A lot of modern programs are built on bloated frameworks that drag in a lot of junk you don't actually need in order to run the program. Swapping those unused pages out frees RAM for cache and programs that can actually make use of the RAM.
I speak from painful personal experience here.
Last year, I switched one of my web sites to a promising new web server framework that was built on top of Firefox. It may sound strange to build a server-side system on top of a client-focused program like Firefox, but it had some huge benefits. Firefox is very powerful, offers some really impressive internal services, and it reduces the impedance mismatch between server and client to have both running similar platforms.
But there's a downside: Firefox is big. Really big. This was a version 1.x sort of project, so they hadn't gotten around to things like removing the GUI support.[*] My site didn't need any of that, but because the VPS technology my hosting provider used didn't allow swap space, that GUI code and all the other parts of Firefox I didn't use ate real RAM. I ended up needing 512 MB RAM minimum just to run the site without it crashing due to memory exhaustion. If my VPS had some swap space, I probably could have gotten by with a 256 MB plan.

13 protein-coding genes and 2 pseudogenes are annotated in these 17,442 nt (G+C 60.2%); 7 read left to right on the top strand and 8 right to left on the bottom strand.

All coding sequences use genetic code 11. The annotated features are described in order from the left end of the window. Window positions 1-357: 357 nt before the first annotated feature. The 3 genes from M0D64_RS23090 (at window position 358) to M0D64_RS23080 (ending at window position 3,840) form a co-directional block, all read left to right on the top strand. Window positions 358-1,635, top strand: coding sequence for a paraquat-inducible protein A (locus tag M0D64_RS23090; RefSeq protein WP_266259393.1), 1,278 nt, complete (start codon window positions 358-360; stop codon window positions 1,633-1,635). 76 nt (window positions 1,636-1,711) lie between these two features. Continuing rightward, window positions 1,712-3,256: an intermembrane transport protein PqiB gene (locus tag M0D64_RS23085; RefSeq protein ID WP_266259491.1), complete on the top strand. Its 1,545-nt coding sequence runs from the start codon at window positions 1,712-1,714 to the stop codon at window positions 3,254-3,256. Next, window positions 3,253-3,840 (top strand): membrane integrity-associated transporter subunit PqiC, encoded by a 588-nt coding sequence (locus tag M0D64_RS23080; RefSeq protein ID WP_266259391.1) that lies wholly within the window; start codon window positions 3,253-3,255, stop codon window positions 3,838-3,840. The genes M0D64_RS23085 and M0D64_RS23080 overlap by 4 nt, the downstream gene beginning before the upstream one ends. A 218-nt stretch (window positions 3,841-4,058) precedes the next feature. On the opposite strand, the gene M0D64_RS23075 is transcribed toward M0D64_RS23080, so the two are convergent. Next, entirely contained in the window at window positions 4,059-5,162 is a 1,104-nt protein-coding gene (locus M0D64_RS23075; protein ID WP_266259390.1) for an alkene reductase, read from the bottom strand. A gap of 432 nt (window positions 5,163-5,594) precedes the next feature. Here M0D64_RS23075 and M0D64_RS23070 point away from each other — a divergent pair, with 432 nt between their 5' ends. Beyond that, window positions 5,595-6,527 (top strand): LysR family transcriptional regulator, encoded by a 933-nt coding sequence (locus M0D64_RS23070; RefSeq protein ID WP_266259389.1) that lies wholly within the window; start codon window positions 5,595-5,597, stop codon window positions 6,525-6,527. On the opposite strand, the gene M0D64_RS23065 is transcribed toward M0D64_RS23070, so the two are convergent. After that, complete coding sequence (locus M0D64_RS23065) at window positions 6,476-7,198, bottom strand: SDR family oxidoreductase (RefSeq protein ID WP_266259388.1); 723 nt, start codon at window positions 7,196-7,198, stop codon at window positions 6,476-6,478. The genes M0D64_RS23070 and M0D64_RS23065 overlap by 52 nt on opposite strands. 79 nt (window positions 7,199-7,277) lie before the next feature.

[*] Removing the GUI code from the framework may not even have been desirable, since one of the benefits of this platform was high-fidelity web scraping, because the server side framework could download web pages from another site, and you could manipulate them just as you would on the client side. Think mashups. A lot of that sort of thing would break if you can't "render" the web page into some graphical context.
By the way, this web framework is essentially dead now, so there's no point name-and-shaming it. Best to just take the broader lesson to heart: yes, swap is still useful even if you have gigs of free RAM.